Unlike many federal laws, state gun laws are mandated by state-level governments. Since gun laws are regulated on a state level, gun laws vary from one state to the next. There are many federal firearm laws in place, and they apply to all 50 states, but beyond the laws set forth by the federal government, state gun laws cannot be changed by the federal government.
Political viewpoints and party affiliations play a part in the state gun laws because truth be told, guns are a political discussion. Some parts of the United States have gun laws that are looser than the regulations set forth by the federal government, but some states are at the other extreme, with stricter enforced gun laws than those of the federal government.
When you hear the term of federal firearms laws, you might be under the assumption that it is required that citizens abide by them since they are being put forth at such an official level of authority. However, this is not the case.
As the result of a court case between Printz and the United States government, the Supreme Court justices ruled that local state governments do not have to uphold and enforce the firearms laws of the federal government. Forty of the 50 states in the U.S. have something in place that protects their residents' access to the Second Amendment, which is the right to bear arms.
Federal Firearms Laws in the United States
The act of carrying firearms in the United States can be defined in two different ways, and you'll see each of these descriptions pop up in discussions about state gun laws in the U.S. You can either carry a firearm as a concealed carry weapon or as an open carry weapon.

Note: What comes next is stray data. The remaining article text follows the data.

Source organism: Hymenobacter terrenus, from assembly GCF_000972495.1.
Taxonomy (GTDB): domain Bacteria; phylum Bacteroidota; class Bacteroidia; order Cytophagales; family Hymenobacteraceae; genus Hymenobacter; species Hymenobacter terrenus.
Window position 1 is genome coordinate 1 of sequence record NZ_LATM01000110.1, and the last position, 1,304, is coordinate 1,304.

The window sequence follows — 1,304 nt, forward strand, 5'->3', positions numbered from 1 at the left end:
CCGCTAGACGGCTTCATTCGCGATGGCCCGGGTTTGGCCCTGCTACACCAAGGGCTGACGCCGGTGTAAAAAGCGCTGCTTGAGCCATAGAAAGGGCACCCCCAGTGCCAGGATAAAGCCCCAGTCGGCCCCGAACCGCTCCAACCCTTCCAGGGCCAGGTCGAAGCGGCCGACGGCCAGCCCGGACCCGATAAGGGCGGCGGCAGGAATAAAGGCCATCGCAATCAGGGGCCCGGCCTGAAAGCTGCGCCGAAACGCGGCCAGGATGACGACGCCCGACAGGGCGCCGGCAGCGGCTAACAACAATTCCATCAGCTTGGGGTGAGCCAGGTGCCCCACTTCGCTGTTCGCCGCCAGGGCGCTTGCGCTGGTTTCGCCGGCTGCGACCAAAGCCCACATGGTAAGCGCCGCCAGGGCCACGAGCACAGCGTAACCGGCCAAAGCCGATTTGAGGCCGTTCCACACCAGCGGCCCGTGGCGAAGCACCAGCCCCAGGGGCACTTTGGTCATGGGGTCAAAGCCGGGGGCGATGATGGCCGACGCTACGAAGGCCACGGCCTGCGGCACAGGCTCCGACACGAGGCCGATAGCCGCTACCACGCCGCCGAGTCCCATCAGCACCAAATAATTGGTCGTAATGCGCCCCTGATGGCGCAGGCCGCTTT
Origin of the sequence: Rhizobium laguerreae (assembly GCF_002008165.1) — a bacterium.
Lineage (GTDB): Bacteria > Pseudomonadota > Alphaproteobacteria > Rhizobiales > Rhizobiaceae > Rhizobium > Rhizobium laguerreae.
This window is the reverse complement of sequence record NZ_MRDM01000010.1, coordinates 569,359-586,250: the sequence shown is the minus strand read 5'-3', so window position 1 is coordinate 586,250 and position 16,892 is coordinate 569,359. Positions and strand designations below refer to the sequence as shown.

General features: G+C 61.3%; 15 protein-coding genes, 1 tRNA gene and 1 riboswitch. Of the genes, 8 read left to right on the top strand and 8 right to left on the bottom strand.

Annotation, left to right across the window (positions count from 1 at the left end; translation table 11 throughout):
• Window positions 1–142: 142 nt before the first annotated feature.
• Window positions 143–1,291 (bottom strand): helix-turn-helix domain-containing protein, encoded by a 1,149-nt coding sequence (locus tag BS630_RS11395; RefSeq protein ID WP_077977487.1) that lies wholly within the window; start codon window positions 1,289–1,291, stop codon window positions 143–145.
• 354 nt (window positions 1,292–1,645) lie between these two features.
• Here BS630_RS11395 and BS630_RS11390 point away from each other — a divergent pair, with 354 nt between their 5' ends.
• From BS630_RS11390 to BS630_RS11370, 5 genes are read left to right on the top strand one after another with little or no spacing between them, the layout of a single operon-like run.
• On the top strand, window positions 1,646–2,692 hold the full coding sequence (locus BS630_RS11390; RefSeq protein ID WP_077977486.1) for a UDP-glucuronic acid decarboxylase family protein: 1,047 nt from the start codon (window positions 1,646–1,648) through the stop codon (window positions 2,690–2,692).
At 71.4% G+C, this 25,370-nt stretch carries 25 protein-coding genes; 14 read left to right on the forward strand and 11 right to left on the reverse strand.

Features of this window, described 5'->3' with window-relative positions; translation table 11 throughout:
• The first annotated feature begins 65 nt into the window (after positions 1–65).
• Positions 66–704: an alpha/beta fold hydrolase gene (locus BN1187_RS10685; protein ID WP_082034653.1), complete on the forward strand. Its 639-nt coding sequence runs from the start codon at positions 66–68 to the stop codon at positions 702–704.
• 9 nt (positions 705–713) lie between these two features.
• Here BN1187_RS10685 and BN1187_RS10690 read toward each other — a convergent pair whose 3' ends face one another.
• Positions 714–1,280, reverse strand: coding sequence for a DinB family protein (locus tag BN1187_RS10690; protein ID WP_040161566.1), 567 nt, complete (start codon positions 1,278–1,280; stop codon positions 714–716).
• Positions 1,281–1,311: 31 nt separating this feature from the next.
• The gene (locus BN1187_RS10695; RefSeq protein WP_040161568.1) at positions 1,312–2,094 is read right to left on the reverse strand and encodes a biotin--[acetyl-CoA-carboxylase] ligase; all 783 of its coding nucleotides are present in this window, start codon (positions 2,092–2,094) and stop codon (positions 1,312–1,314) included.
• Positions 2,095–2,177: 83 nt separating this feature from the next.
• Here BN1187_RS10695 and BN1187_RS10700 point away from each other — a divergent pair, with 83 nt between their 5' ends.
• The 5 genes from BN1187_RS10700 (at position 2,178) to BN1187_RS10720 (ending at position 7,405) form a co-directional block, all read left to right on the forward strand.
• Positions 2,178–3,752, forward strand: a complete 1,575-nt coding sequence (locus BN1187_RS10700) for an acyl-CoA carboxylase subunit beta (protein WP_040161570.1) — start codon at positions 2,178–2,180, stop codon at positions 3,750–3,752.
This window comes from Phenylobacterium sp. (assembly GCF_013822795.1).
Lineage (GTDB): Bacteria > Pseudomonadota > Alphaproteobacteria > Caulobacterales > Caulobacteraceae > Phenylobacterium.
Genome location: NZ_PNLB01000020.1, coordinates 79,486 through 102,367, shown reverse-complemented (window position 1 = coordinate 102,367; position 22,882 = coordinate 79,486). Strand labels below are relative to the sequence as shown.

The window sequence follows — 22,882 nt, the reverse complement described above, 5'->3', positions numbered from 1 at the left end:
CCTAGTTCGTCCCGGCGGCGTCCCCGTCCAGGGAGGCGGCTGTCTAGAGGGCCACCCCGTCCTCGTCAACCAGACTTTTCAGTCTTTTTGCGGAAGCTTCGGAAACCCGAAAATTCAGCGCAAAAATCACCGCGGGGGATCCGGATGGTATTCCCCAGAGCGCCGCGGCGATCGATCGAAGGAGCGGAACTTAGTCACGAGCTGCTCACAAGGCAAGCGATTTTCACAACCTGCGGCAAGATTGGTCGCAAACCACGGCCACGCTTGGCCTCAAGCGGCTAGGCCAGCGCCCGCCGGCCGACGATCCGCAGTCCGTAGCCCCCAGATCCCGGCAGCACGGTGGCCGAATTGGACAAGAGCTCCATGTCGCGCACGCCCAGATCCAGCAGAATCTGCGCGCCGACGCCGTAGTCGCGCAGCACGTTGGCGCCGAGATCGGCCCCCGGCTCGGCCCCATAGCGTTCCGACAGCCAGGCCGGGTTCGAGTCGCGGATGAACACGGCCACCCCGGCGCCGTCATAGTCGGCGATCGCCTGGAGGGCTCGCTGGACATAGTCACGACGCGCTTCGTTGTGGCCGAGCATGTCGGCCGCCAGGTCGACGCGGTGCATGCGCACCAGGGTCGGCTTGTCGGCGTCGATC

Concealed carry firearms are tucked away and not visible to people around you, whereas an open carry firearm is out in the open without any attempt to disclose the fact that you have a weapon on your person. Each state-level government is in charge of how their residents can carry firearms within that particular state's borders.
Likewise, states determine whether or not you need a permit to carry weapons in public spaces. There are not many states that explicitly deny citizens the right to bear arms, primarily because this is technically illegal, given the nature of the United States Constitution.
However, states can get around the illegality of banning their residents from carrying weapons by making an application process as daunting, exhaustive, and lengthy as possible. In doing so, people either give up or do not meet the requirements necessary for obtaining a permit, and therefore, carrying a firearm is not possible after all.
State-Level Gun Law Statistics
On the state level, seven U.S. states completely ban any open carry activity. Only eight of the 50 states require that people who own firearms register their weapons with the state. Twenty-two states in the U.S. enforce regulations known as deadly force laws.
There is also something called the Stand Your Ground Law. For many people, this law creates instances where murder is excusable and legal. For others, they are in full support of the right to defend their property, selves, families, and belongings. No matter your opinion on the law, the truth of the matter is that twenty-seven states in the U.S. uphold the Stand Your Ground Law.
Essentially, this state-level law permits people to use deadly force if it is under the category of protecting themselves. This is a very loose way of defining the law, which is why so many different issues arise from it. Reasons and restrictions for using deadly force on an intruder, a stranger, or a person you know include: their behavior is unlawful or dangerous, someone is breaking into your home, office, car, or another piece of property, nothing you have done prompted behavior of the individual, the intruder is not a police officer on duty, the genuine possibility or fear that the intruding person will inflict serious harm should they enter the premises.